“The public health crisis is not over,” said Eva Rosen, with Georgetown University, during the March 26 meeting. “A ‘threat’ is often in the eye of the beholder and not always clear,” added Marian Siegel of Housing Counseling Services.
A few members of the group—including Siegel, Randi Marshall of the Apartment and Office Building Association of Metropolitan Washington, Josh Bernstein of Bernstein Management, and Ralph Boyd of SOME—were tasked with writing specific language for the exception to the eviction moratorium. Bonds’ bill includes many of the smaller group’s recommendations, particularly around definitions. For example, the bill leans on existing law to define “threat.” However, the bill does not make explicit that the exception only applies to cases filed after the law goes into effect, as the group of four recommended. (Landlords have been filing cases during the moratorium.) Although, practically speaking landlords would have to in order to fulfill the requirements of the law around eviction notices. (Bonds expects fewer than 50 cases to meet the health and safety standard.) Nor does the bill increase funds for legal assistance or update eligibility so that tenants can more easily access help when eviction proceedings begin again.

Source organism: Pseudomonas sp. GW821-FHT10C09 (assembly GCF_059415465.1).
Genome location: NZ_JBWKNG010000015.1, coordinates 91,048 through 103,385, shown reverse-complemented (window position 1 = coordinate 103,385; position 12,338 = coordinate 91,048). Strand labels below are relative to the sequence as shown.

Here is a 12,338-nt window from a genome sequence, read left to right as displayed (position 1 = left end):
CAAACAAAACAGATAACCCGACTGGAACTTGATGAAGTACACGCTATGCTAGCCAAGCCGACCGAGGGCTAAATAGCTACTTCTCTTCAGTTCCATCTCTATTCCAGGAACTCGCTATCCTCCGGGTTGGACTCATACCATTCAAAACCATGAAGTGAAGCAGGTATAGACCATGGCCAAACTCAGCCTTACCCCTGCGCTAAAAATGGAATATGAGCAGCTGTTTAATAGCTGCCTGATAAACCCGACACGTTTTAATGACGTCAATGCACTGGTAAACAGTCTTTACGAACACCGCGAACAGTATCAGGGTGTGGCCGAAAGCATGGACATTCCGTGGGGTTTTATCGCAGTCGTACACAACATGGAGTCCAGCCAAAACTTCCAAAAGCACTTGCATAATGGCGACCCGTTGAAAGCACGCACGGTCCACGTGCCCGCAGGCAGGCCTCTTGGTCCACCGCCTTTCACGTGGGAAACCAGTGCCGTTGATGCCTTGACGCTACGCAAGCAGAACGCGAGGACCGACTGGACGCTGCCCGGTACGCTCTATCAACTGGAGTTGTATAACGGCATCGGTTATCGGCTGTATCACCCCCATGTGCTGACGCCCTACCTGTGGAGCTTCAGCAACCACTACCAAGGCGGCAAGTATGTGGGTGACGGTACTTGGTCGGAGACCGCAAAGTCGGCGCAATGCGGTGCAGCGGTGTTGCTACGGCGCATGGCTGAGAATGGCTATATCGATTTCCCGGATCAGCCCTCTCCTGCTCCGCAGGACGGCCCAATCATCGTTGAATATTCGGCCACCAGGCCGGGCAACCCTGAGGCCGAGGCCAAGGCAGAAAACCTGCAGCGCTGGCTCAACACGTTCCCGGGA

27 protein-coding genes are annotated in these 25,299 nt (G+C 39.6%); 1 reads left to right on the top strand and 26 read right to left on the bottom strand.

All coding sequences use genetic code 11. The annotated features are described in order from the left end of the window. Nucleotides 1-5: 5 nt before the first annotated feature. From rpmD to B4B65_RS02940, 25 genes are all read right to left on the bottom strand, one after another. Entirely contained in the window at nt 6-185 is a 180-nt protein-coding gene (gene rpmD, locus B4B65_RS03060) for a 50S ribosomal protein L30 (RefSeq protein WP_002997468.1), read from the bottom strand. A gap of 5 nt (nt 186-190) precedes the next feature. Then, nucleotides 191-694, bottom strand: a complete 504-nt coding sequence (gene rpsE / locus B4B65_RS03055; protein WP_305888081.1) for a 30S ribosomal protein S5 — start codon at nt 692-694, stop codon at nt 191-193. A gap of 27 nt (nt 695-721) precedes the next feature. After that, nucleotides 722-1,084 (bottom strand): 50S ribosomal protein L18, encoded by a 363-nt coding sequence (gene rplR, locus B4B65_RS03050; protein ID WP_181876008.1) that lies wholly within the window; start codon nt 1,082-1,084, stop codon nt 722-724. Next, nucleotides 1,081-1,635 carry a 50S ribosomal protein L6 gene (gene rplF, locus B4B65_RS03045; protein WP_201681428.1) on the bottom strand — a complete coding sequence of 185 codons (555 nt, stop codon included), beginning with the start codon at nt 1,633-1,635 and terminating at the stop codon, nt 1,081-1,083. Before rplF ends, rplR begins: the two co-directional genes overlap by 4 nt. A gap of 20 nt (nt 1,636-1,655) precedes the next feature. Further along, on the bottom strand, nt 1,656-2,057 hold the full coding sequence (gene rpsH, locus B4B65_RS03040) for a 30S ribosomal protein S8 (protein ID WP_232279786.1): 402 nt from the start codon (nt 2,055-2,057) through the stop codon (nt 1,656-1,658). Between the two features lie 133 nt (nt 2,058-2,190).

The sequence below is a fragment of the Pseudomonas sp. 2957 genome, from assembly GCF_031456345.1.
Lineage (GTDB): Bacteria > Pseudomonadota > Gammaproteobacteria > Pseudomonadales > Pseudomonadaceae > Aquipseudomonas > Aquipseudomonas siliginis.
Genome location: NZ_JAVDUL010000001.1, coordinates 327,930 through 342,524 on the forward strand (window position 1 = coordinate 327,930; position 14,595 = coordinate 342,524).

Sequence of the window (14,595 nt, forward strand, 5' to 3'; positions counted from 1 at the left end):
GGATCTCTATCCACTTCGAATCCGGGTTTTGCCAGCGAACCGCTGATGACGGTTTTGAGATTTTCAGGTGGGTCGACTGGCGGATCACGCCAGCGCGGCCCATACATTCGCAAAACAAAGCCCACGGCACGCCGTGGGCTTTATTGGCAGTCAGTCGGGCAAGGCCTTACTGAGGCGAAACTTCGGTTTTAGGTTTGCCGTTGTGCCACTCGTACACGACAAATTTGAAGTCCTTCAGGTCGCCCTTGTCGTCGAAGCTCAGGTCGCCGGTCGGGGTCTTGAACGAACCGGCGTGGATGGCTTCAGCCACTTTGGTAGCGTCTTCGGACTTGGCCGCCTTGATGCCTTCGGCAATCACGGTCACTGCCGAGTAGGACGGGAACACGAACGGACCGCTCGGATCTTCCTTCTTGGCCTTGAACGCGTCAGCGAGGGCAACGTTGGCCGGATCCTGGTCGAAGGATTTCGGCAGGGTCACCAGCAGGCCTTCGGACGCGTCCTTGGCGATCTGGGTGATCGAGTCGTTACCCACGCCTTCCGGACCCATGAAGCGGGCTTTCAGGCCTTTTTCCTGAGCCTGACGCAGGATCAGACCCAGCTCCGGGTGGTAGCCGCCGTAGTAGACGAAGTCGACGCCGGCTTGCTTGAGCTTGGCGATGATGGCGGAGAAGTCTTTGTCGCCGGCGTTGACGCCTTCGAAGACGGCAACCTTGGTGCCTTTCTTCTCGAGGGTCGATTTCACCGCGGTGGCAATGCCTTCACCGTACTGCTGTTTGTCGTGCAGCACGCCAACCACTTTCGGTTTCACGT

Meanwhile, Ward 2 Councilmember Brooke Pinto’s bill on D.C.’s ban on rent increases failed, with seven votes against and six in favor. The bill would have permitted rent increases on vacant units during the public health emergency, which goes until May 20. It would also extend the ban on rent increases for tenants experiencing hardship from 30 days after the public health emergency ends to one year thereafter. The bill is one of Pinto’s big pieces of legislation, and she had the support of Chairman Phil Mendelson.
Members who voted no to the legislation include Brianne Nadeau (Ward 1), George, Charles Allen (Ward 6), Trayon White (Ward 8), Robert White (At-Large), Elissa Silverman (At-Large), and Henderson.
“We already have an affordable housing crisis, so how does this help our affordable housing crisis?” said George of vacancy increases. She worried that allowing these to resume would hurt tenants in search of housing, and incentivize landlords to pressure tenants out. Some tenant advocates agree with her.